811.512342 Double/14

The Canadian Legation to the Department of State 12


There is submitted herewith a draft of a proposed agreement between the Governments of the United States and Canada,13 the purpose of which is to prescribe maximum rates of taxation to be levied by either government on income paid to individuals and corporations of the other country.

Form of Agreement. The draft does not indicate what form the agreement should take. In this connection the matter of importance to the Canadian Government is that the arrangement should be concluded with as little delay as possible, so that the maximum rates of taxation prescribed in the agreement should become effective in both countries at the earliest moment. An executive agreement might be the most satisfactory way of handling the matter; if this is not acceptable, an inter-governmental agreement or a convention between the President and His Majesty in respect of Canada could be resorted to.

The Canadian Government can bring into effect any arrangement which may be concluded without waiting for Parliamentary approval. It is hoped that it will be found possible for the United States to take similar action, so that the application of the new rates need not await approval of the agreement by the Senate.

  • Article I (a). This paragraph provides reciprocally for a maximum tax of 5 per cent in respect of income received by resident individuals in one country from sources in the other country. It follows the language inserted at the end of Section 211 (a) of the Revenue Act of 1936. The present Canadian rate of tax is 5 per cent, but the tax is not so comprehensive in its application as the similar tax imposed at the rate of 10 per cent by the United States.
  • Article I (b). This paragraph similarly proposes that nonresident corporations should not be taxed by either country at a rate higher than 5 per cent in respect of all income which they receive from the other country. The present United States rates are 10 per cent on dividends and 15 per cent on income from other sources. The present Canadian rate is 5 per cent, with, however, the important qualification that dividends paid by subsidiary companies to their parent corporations in the United States are exempt from tax. Section [Page 792] 231 (a) of the Revenue Act of 1936 made provision for the reciprocal reduction of the 10 per cent rate on dividends to 5 per cent, following the conclusion of treaties with contiguous countries, but the proposal did not extend to income other than dividends. It seems logical and consistent, however, that the proposed agreement should permit a 5 per cent rate on all classes of income. It is not known why a distinction was made in the Revenue Act between the kinds of income received by non-resident corporations when no such distinction was made between the kinds of income received by non-resident individuals. There is no similar distinction in the Canadian Act.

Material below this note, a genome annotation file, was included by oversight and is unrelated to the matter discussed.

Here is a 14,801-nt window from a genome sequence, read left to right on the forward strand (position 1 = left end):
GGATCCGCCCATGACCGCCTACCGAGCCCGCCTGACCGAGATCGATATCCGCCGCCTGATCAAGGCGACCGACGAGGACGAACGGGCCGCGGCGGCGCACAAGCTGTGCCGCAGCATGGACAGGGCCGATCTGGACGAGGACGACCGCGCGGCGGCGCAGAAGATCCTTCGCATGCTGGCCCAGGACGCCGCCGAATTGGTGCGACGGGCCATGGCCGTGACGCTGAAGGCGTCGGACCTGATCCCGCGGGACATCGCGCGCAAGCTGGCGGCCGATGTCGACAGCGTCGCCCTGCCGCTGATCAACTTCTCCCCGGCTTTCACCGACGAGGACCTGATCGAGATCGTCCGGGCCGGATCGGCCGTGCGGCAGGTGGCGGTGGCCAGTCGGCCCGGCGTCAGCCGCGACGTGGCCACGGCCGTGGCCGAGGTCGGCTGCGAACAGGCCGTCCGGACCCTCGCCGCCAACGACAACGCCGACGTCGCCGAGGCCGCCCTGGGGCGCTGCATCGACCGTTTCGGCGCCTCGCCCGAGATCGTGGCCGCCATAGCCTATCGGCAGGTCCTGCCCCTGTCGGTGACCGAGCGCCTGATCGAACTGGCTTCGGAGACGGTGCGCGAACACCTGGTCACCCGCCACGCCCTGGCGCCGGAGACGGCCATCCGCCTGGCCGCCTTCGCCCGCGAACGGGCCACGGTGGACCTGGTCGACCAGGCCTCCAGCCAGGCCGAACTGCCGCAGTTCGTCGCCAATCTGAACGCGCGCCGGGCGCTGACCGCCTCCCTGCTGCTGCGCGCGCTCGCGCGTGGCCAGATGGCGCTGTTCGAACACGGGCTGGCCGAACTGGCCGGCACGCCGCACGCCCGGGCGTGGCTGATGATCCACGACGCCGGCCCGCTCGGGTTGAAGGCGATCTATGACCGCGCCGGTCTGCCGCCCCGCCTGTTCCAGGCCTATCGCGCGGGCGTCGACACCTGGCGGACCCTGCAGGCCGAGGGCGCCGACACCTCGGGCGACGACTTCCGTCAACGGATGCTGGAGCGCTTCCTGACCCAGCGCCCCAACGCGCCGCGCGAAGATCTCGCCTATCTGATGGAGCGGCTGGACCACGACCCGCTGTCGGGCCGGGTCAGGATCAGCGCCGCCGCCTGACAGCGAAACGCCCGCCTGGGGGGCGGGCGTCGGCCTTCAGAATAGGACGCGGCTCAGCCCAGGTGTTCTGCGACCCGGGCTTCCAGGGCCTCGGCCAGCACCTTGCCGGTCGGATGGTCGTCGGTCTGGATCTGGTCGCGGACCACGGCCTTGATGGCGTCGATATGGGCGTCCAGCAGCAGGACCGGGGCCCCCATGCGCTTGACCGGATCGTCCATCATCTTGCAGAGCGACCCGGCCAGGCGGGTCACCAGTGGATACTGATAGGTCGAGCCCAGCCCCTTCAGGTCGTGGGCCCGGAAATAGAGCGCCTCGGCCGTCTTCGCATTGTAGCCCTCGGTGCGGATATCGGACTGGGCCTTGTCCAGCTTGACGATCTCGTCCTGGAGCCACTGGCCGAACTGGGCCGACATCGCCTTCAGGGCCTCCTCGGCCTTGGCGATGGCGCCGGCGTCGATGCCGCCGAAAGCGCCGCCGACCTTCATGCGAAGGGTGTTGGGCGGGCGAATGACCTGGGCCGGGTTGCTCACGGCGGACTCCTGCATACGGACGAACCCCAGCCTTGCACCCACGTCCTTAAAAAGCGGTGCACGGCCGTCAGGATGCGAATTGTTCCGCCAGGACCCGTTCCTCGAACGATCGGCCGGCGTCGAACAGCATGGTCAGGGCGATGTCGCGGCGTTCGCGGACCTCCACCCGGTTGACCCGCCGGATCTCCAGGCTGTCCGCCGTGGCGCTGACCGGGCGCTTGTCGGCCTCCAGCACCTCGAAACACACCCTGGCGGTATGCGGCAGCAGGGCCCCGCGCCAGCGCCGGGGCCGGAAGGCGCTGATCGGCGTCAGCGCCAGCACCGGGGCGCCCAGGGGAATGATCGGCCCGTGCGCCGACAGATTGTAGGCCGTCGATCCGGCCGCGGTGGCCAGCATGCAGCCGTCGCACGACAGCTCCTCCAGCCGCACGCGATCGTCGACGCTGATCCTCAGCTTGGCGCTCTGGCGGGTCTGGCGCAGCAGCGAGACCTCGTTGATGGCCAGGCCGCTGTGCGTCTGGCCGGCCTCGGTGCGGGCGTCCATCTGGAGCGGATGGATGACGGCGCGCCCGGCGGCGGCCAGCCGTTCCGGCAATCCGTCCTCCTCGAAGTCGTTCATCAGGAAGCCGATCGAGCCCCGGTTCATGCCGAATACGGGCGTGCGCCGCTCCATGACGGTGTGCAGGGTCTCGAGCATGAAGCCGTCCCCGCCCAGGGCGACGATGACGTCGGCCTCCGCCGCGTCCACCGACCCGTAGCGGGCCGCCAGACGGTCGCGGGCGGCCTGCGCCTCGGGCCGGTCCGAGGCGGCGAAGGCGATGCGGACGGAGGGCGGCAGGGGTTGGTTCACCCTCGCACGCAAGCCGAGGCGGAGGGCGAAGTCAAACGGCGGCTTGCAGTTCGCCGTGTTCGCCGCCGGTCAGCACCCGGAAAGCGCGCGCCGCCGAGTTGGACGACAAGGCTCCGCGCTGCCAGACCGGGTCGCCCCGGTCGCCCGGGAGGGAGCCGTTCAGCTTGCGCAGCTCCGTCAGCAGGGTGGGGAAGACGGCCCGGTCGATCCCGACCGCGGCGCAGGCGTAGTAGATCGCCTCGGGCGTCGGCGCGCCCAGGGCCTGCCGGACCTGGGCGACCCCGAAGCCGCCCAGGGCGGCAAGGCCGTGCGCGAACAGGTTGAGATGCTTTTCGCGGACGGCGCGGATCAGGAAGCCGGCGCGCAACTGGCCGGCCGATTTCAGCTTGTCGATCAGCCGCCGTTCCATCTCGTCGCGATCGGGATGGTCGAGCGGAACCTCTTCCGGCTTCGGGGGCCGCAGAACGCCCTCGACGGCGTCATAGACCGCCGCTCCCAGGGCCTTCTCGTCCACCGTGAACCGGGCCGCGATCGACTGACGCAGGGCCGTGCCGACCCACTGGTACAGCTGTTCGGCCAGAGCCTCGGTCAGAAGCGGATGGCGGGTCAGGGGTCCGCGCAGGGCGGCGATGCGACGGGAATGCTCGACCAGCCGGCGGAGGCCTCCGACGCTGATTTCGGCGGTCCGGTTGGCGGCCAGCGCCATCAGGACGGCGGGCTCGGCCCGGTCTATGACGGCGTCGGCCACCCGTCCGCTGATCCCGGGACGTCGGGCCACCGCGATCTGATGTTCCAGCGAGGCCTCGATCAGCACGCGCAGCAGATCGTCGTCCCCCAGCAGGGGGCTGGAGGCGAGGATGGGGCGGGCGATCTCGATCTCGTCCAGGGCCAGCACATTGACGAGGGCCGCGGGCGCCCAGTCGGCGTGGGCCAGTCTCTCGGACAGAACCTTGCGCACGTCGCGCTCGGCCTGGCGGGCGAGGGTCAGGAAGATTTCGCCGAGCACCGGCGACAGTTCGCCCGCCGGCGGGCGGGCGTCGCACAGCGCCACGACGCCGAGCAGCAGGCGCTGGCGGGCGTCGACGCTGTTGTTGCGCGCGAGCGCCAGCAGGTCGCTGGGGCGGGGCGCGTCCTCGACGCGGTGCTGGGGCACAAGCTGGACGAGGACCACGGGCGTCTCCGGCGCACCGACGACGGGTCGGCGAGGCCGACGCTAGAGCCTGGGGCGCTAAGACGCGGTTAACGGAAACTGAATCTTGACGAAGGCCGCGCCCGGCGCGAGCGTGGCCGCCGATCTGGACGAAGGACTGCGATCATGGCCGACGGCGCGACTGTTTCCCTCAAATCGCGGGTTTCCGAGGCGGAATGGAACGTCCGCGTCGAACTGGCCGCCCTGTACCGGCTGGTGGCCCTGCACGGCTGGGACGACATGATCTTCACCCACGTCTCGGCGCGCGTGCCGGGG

• Article I (c). This paragraph proposes that the maximum rate to be levied on resident alien corporations in both countries should be 17 per cent. Under Section 231 (b) of the Revenue Act of 1936 a flat tax of 22 per cent was imposed on the income derived from the United States of these corporations. The rate provided in the Canadian Act on United States resident corporations is 15 per cent. The proposal in this paragraph was not directly contemplated by the language of the Revenue Act of 1936, but it is believed that resident corporations in both countries might benefit by the provisions of the proposed agreement just as reasonably as non-resident individuals and corporations.
  • Article I (d). This paragraph makes it clear that either country is at liberty to increase the rates of taxation prescribed in (a), (b), and (c) on the understanding that such action releases the other country from its obligations. In this way the elasticity of the revenue systems of both countries can be fully preserved. It is not considered advisable that rates of taxation should be bound by the agreement.
  • Article I (e). This paragraph would bring into effect the changes in rates consequent on the agreement as from June 22nd, 1936, the date on which the United States Revenue Act of 1936 came into effect.
  • Article II. It is believed that it would be advantageous to include in the agreement a general article along these lines stating the principles upon which fiscal administration in the two countries is based, with respect to the taxation of income arising within each country and with respect to the avoidance of double taxation. The proposal involves no change in law or administrative practice in either the United States or Canada, but its inclusion might facilitate the treatment of a wide variety of items on a uniform basis in both countries.

It is suggested that the negotiation of the agreement should be proceeded with as soon as possible, so that it may be brought into effect at the earliest possible date.

  1. Left at the Department of State on November 4, 1936.
  2. Not printed.